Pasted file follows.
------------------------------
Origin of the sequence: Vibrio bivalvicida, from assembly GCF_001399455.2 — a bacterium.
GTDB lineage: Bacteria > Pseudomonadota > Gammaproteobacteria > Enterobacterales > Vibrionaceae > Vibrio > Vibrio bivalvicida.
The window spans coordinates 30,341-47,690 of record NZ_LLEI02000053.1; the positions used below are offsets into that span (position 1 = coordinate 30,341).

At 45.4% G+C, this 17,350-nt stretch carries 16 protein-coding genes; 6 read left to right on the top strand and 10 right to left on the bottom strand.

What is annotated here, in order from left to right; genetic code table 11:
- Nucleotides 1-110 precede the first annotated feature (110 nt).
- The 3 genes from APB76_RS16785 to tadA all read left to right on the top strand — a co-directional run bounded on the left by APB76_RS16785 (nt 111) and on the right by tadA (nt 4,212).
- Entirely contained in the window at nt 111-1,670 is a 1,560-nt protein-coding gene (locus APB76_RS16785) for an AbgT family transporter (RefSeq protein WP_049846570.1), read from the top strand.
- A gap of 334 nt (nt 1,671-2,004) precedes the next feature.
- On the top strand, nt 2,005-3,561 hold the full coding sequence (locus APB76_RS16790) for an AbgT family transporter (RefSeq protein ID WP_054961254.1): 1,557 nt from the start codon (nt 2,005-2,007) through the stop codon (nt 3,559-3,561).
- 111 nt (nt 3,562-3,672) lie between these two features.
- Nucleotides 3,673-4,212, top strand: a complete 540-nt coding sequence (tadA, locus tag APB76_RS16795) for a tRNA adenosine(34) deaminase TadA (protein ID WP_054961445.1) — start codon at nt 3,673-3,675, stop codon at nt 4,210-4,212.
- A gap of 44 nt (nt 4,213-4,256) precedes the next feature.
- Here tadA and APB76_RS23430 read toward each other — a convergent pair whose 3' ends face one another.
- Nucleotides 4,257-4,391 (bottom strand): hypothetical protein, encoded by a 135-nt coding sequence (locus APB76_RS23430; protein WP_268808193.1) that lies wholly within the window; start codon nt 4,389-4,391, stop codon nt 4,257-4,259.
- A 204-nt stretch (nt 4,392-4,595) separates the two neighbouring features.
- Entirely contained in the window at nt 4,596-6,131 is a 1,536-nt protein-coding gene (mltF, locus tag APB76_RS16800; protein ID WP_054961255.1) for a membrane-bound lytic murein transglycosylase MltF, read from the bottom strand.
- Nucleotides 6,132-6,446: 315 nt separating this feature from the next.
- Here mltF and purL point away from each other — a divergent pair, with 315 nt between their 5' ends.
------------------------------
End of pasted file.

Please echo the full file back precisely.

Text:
Origin of the sequence: Vibrio bivalvicida, from assembly GCF_001399455.2 — a bacterium.
GTDB lineage: Bacteria > Pseudomonadota > Gammaproteobacteria > Enterobacterales > Vibrionaceae > Vibrio > Vibrio bivalvicida.
The window spans coordinates 30,341-47,690 of record NZ_LLEI02000053.1; the positions used below are offsets into that span (position 1 = coordinate 30,341).

At 45.4% G+C, this 17,350-nt stretch carries 16 protein-coding genes; 6 read left to right on the top strand and 10 right to left on the bottom strand.

What is annotated here, in order from left to right; genetic code table 11:
- Nucleotides 1-110 precede the first annotated feature (110 nt).
- The 3 genes from APB76_RS16785 to tadA all read left to right on the top strand — a co-directional run bounded on the left by APB76_RS16785 (nt 111) and on the right by tadA (nt 4,212).
- Entirely contained in the window at nt 111-1,670 is a 1,560-nt protein-coding gene (locus APB76_RS16785) for an AbgT family transporter (RefSeq protein WP_049846570.1), read from the top strand.
- A gap of 334 nt (nt 1,671-2,004) precedes the next feature.
- On the top strand, nt 2,005-3,561 hold the full coding sequence (locus APB76_RS16790) for an AbgT family transporter (RefSeq protein ID WP_054961254.1): 1,557 nt from the start codon (nt 2,005-2,007) through the stop codon (nt 3,559-3,561).
- 111 nt (nt 3,562-3,672) lie between these two features.
- Nucleotides 3,673-4,212, top strand: a complete 540-nt coding sequence (tadA, locus tag APB76_RS16795) for a tRNA adenosine(34) deaminase TadA (protein ID WP_054961445.1) — start codon at nt 3,673-3,675, stop codon at nt 4,210-4,212.
- A gap of 44 nt (nt 4,213-4,256) precedes the next feature.
- Here tadA and APB76_RS23430 read toward each other — a convergent pair whose 3' ends face one another.
- Nucleotides 4,257-4,391 (bottom strand): hypothetical protein, encoded by a 135-nt coding sequence (locus APB76_RS23430; protein WP_268808193.1) that lies wholly within the window; start codon nt 4,389-4,391, stop codon nt 4,257-4,259.
- A 204-nt stretch (nt 4,392-4,595) separates the two neighbouring features.
- Entirely contained in the window at nt 4,596-6,131 is a 1,536-nt protein-coding gene (mltF, locus tag APB76_RS16800; protein ID WP_054961255.1) for a membrane-bound lytic murein transglycosylase MltF, read from the bottom strand.
- Nucleotides 6,132-6,446: 315 nt separating this feature from the next.
- Here mltF and purL point away from each other — a divergent pair, with 315 nt between their 5' ends.